The finding of Feldstein and Horioka (1980) that countriesf investment rates are highly correlated with their national saving rates has by now been confirmed by many subsequent studies, even though their inference that international capital mobility nust be low has not been as widely accepted. This paper examines the statistical relationship between national saving and investment in a sample that includes not only 14 industrialized countries, but also 50 developing countries. The paper addresses some of the econometric critiques that have been aimed at the Feldstein-Horioka work. Contrary to what one would expect from consideration of capital mobility, the coefficient appears higher for industrialized countries than for developing countries, and higher after 1973 than before. Our interpretation of the saving-investment evidence is that the hypothesis of a high degree of substitutability for claims on physical capital located in different countries is not supported by the data. International substitutability for financial capital may be nigh, but this is a separate condition (which is properly tested by looking directly at rates of return). High international substitutability for bonds would imply high international substitutability for physical capital if capital were perfectly substitutable for bonds within each country, but there is no reason for this to hold, any more than there is for all goods to be perfect substitutes.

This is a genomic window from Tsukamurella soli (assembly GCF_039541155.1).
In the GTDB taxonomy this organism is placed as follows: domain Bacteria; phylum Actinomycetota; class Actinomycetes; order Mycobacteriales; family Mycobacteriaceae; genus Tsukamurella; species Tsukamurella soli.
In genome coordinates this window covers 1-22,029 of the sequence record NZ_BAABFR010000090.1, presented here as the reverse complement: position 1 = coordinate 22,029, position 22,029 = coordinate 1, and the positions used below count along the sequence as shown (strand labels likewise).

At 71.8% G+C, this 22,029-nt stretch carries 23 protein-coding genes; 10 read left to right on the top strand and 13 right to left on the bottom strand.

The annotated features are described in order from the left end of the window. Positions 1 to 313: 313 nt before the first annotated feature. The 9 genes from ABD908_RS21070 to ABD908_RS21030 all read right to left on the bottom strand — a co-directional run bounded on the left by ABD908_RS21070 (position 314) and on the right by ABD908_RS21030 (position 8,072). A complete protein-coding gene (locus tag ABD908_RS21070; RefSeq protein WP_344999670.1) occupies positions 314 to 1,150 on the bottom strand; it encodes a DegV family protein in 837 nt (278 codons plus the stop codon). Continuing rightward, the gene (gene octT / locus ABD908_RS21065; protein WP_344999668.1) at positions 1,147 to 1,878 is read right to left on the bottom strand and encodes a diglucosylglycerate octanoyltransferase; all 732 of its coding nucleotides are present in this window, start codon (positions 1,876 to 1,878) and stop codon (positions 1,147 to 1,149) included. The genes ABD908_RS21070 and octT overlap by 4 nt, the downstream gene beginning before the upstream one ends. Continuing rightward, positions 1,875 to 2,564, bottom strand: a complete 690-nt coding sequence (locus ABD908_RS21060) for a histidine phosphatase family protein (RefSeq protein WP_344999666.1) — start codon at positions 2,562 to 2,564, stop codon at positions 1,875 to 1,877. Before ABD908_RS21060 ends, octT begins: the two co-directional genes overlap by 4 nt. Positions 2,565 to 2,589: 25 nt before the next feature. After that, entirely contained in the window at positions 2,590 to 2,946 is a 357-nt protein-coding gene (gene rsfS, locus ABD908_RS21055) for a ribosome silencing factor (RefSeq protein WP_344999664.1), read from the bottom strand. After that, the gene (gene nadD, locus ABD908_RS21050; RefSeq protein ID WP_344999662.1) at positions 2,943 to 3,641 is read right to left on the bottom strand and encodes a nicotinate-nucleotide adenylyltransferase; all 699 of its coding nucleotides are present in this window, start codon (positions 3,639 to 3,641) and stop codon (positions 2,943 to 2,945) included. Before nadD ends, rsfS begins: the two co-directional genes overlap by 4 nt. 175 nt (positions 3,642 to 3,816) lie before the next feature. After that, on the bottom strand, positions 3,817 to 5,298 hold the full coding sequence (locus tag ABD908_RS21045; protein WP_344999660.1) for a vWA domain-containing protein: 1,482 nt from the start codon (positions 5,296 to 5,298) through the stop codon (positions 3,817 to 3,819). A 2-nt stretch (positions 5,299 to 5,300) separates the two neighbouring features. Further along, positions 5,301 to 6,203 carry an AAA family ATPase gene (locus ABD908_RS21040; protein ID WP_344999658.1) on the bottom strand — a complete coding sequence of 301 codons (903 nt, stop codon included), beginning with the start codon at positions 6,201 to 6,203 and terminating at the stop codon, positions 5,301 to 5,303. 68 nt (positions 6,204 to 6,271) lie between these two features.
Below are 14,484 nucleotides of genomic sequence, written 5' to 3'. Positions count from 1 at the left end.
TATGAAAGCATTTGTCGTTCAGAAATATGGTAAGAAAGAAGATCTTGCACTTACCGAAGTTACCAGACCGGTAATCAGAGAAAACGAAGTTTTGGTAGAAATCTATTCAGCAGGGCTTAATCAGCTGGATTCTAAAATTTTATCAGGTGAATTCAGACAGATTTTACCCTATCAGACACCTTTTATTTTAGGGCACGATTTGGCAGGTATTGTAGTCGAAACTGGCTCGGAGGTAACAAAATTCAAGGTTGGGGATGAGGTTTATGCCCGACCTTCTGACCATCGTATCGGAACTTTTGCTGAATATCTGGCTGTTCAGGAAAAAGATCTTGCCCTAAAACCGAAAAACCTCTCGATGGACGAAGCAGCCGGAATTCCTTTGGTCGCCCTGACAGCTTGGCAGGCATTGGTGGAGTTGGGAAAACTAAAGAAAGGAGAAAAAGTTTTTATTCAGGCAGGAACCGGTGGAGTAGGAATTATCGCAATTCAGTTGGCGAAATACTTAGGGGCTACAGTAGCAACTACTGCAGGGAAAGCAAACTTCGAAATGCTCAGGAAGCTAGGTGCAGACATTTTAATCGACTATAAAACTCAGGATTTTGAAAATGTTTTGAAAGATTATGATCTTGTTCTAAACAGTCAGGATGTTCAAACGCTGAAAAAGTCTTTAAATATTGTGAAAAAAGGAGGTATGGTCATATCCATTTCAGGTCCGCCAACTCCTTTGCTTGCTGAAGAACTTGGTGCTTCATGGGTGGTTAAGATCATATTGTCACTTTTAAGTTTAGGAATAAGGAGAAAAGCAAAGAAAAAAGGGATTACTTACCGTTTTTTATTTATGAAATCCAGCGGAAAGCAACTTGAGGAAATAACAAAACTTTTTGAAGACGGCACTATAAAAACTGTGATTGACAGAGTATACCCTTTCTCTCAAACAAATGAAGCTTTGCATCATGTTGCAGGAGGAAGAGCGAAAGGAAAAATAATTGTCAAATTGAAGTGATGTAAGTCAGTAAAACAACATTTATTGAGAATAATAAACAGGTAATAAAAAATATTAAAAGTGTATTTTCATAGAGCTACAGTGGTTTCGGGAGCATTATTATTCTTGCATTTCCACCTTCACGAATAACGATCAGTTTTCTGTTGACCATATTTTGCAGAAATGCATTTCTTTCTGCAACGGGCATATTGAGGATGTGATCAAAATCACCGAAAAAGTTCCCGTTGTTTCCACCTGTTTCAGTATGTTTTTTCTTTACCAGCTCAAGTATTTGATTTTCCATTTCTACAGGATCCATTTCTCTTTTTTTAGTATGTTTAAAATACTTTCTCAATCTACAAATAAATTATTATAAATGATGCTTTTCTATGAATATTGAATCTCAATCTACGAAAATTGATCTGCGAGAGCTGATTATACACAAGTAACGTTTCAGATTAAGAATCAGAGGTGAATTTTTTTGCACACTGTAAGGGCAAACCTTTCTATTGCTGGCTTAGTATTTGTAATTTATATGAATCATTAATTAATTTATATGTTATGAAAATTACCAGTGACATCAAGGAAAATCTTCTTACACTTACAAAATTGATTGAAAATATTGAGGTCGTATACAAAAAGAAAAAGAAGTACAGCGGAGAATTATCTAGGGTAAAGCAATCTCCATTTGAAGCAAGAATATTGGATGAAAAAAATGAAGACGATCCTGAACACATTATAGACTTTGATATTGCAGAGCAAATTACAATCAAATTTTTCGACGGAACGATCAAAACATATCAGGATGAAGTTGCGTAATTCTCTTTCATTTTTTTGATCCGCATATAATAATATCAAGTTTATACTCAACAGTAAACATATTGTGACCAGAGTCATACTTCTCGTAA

Frankel J, Hardouvelis G. Commodity Prices, Money Surprises, and Fed Credibility. Journal of Money, Credit and Banking. 1985;17 (4) :427-438. Publisher's VersionAbstract
The general price level does not provide a sensitive indicator of whether monetary policy is tight or loose, because mostprices are sticky. Interest rates are free to move, but they are an ambiguous indicator of monetary policy: one does not know whether changes in the interest rate are due to changes in the expected inflation rate or the real interest rate.Commodity prices provide the ideal sensitive indicator.This paper has two distinct aims. First, a theoretical model of "over-shooting" in commodity markets is presented. A known change in the money supply is shown to cause an instantaneous change in commodity prices that is greater than the proportionate change that describes long-run equilibrium.Second, we take the occasion of the Fed's Friday money supply announcements to test the theory. We find that an unexpectedly large money announcement causes significant negative reactions in prices of six commodities. This supports at once the sticky-price or overshooting view, and the notion that the market has confidence in the Fed's commitment to correct any deviations from its money growth targets.